They closed the set with their surefire rave up, “Bound for Glory.” The groove’s heaving, funky sway and the call to shared spiritual ecstasy is nearly irresistible, especially when they reach the refrain’s climax, where Tedeschi again attained an almost outrageous level of soul-scorching exhortation, and Trucks unleashed one of his most incendiary guitar salvos.

A few words about presentation, regarding Susan Tedeschi. She knows how to display her earthy beauty with self-assurance, but without ever primping or strutting onstage, like most pop divas do today. Half the time she wears specs onstage, probably to see her guitar fret board on tunes she doesn’t have completely under her fingers. This is a serious musical artist, not a “chick singer.” Her every action and expression directly serve the music, which all authenticates her physical presence.

Late in the show, two brilliant covers proved telling, one preceding “Bound for Glory” and one after, the first encore. Two covers at such a juncture in the concert suggests a lack of new material that they feel is performance-ready, but also their superb skill in cherry-picking and re-invigorating strong material in the roots music canon.

The band tore into the former song, “I Pity the Fool (Who Falls in Love with You)” with lusty abandon. In1967, The Paul Butterfield Blues Band recorded ostensibly the definitive version of this old R&B song on their superb horn-powered album The Resurrection of Pigboy Crabshaw. The irrepressible Tedeschi and her big, brawling band lifted Butterfield’s take to new heights (though I’d have loved to have heard Butterfield do it live.)  In the middle of “Fool,” Tedeschi ripped off the nastiest guitar solo I’ve ever heard her play, conveying the bruised defiance of the song’s jilted lover. Trucks followed with a cooler, mewling slide solo which evoked actual pity.

And then the encore: “I’ve Got a Feeling,” one of the ballsiest Beatles rock ‘n’ roll songs of their late period (from the Let It Be album). Here again, the band found the “feeling deep down inside” right in their wheelhouse and knocked it out of the park.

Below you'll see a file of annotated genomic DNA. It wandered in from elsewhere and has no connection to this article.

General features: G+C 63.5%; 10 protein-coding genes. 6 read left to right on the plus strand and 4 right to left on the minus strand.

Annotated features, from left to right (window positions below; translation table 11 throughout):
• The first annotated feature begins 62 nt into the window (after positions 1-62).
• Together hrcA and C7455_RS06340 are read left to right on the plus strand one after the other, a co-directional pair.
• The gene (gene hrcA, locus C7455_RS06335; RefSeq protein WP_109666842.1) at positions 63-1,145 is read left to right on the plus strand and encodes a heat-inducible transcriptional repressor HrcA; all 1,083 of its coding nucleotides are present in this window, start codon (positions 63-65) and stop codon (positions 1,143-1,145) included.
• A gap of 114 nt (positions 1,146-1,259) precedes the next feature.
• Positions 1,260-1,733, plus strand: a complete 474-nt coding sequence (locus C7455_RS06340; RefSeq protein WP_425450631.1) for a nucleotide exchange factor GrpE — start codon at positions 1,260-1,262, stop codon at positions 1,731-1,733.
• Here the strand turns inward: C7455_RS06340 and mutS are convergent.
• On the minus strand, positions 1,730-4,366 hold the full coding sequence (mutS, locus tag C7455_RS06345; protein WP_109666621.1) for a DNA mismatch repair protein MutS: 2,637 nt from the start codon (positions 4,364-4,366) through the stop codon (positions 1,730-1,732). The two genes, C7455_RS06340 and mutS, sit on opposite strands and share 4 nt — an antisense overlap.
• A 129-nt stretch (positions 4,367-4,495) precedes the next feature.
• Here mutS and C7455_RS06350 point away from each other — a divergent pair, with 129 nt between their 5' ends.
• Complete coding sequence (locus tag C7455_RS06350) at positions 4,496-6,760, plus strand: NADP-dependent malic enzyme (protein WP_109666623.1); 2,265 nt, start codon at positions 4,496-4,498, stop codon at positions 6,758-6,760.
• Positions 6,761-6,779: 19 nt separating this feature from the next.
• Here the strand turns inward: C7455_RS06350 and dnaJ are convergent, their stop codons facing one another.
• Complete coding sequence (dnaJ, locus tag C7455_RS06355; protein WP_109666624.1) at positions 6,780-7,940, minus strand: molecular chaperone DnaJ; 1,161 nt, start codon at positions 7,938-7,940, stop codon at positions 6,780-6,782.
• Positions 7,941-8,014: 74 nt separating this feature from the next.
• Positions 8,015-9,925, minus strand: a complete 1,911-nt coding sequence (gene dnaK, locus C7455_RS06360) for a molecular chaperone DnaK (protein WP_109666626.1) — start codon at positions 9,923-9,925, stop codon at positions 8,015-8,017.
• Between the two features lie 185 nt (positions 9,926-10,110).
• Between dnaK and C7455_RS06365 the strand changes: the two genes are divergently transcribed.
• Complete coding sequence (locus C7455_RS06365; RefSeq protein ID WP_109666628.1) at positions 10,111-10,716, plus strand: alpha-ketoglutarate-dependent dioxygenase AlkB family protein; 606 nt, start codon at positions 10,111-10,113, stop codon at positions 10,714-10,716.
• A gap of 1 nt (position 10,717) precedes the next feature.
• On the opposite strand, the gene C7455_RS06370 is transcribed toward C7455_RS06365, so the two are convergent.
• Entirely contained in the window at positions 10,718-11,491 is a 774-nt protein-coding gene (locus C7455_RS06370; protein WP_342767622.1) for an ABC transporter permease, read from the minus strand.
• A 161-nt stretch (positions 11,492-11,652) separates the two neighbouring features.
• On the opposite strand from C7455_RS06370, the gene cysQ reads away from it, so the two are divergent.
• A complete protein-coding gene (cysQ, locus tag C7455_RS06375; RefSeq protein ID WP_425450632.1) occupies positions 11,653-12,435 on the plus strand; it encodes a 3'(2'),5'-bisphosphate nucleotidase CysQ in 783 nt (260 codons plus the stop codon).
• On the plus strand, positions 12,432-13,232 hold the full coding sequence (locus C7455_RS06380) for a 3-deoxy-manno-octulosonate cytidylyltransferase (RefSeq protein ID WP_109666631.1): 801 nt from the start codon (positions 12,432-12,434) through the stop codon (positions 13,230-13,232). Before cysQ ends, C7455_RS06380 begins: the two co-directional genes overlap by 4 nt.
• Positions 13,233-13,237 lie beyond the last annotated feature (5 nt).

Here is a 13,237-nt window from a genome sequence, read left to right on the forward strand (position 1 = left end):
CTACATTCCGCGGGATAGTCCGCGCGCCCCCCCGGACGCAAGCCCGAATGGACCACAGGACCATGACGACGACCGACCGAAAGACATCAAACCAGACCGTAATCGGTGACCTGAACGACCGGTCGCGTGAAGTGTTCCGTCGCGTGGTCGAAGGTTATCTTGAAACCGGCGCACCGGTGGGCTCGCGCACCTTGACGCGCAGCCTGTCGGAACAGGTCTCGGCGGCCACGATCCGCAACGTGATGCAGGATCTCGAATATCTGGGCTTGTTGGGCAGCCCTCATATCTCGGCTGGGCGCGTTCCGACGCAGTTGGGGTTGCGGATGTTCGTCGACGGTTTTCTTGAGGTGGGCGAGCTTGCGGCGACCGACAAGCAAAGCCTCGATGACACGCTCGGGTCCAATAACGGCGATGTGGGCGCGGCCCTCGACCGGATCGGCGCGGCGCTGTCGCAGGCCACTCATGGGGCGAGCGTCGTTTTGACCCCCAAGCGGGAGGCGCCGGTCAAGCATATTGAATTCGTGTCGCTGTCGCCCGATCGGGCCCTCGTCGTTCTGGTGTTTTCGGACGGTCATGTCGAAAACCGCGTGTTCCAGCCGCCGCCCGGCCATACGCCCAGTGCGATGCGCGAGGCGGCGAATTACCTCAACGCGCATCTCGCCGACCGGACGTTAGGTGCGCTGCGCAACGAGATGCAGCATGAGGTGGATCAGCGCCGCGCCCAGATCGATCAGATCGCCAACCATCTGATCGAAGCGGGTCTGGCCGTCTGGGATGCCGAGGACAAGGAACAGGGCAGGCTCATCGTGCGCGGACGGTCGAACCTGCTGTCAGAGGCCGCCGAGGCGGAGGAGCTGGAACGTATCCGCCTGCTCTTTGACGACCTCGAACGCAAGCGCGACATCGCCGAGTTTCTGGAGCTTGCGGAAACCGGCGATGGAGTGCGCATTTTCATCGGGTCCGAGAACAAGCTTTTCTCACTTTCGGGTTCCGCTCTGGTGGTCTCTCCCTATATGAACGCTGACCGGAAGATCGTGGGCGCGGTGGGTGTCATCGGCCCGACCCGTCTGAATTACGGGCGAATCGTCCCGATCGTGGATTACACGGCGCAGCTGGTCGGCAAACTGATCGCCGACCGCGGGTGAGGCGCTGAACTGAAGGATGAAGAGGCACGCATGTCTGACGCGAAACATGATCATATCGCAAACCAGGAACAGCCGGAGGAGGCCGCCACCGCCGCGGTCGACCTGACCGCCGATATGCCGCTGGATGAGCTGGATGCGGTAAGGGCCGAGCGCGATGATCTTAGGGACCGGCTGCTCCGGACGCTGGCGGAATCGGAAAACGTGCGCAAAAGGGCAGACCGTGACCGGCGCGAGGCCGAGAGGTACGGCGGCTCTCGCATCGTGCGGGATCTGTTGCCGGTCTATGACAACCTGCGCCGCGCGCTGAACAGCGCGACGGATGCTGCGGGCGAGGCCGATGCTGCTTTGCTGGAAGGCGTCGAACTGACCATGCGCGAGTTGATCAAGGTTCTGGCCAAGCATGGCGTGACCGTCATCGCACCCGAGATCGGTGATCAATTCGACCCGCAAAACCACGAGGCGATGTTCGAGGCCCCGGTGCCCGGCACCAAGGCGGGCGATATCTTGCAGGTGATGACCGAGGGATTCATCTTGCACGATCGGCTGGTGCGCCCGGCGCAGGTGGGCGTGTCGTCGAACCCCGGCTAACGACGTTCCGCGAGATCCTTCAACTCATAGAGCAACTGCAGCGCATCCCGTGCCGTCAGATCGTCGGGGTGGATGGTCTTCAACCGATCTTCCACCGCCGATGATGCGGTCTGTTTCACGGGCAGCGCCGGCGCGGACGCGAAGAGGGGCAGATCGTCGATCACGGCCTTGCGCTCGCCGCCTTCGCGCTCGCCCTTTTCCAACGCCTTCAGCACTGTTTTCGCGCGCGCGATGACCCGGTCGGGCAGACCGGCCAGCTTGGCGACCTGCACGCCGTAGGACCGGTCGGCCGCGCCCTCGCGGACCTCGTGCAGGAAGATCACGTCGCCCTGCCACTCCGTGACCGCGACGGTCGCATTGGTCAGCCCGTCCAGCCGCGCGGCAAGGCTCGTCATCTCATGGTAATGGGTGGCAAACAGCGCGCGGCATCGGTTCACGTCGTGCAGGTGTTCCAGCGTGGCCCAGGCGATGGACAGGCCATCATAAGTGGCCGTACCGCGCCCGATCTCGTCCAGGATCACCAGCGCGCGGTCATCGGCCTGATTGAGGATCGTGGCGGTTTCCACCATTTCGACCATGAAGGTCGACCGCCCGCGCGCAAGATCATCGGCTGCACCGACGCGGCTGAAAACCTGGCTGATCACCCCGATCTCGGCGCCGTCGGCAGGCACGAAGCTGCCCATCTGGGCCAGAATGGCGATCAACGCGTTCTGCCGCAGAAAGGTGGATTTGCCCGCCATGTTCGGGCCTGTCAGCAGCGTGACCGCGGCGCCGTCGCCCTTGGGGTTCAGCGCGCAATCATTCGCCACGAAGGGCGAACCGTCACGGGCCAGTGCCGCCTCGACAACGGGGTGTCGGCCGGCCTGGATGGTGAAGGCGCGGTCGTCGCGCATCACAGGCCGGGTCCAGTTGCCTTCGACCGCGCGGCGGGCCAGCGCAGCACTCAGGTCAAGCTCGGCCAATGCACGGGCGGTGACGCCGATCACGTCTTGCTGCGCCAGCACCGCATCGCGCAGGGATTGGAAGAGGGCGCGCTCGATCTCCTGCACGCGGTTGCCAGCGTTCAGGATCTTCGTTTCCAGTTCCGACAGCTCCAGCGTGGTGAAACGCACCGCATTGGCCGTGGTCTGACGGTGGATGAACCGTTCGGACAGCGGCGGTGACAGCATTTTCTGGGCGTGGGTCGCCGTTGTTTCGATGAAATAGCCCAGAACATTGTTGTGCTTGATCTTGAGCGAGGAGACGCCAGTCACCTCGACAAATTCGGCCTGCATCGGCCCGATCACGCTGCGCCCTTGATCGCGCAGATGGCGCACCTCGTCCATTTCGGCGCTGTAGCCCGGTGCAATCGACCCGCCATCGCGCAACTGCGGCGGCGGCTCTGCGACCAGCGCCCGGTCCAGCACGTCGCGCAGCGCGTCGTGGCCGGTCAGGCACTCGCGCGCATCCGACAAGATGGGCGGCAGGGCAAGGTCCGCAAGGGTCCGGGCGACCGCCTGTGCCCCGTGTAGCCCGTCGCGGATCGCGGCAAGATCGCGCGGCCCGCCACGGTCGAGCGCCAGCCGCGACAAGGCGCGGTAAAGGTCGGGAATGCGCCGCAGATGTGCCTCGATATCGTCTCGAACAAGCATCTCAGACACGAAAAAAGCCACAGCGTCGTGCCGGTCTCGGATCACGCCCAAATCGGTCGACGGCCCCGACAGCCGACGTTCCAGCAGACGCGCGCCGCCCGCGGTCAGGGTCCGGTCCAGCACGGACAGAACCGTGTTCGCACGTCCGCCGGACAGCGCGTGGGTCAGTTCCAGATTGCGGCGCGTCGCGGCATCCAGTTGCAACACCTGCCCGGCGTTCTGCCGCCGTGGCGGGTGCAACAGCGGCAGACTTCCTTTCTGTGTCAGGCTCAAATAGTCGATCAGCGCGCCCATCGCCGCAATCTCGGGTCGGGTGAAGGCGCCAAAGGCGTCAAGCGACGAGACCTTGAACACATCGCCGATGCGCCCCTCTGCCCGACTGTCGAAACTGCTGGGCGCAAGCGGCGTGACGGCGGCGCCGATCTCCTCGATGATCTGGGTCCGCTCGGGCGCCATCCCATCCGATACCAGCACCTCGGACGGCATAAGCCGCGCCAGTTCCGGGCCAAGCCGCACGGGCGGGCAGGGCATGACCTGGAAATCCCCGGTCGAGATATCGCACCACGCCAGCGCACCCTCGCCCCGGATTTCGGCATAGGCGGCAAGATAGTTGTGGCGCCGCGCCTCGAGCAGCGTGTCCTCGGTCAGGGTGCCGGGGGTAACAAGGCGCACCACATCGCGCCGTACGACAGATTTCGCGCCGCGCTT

Speaking of sports references,  Wisconsin winning a huge NCAA basketball tournament game to advance to the “Final Four” — right before the concert started — hardly hurt the esprit de corps of the wildly enthusiastic, sold-out crowd at the Orpheum Theater.

Susan Tedeschi’s parting words: “Good luck in the Final Four, I know you guys are gonna do great.” She’d begun the concert with a conspiratorial smirk, “Congratulations on winning …I know you won, because you’re in my bracket.”

I have no need to temper my previous assessment of this band as the best I’ve heard on tour (and on record) in today’s popular music — for their stylistic range, depth of talent and inspiration, which I’ve discussed previously in this blog. In fact, having just heard live the excellent Gregg Allman band about a week earlier, I realize how much TTB has also raised the bar for the great tradition of Southern blues-rock vernacular music, which the Allman Brothers Band once defined.

Enthusiasm for this band of old souls spans several generations. A twenty-something sitting next to this baby boomer often responded physically to the performance throughout the set. Early on, she exclaimed to me about Trucks’ brilliance.  At the end, she turned to me with her eyes aglow. I said, “I could’ve listened to two sets of that.”

“I could’ve listened to four sets of them,” she said.


Special thanks to Eric Schumacher-Rasmussen and his brother-in-law Tom Clark.

For those who care to see and hear just what I reviewed, here is a Yahoo live posting of the TTB’s March 28 Madison performance.

Here’s an excellent radio interview with Derek Trucks before the band’s Orpheum Theater performance in Madison by Stuart Levitan, host of Books and Beats, on The Mic 92.1 in Madison: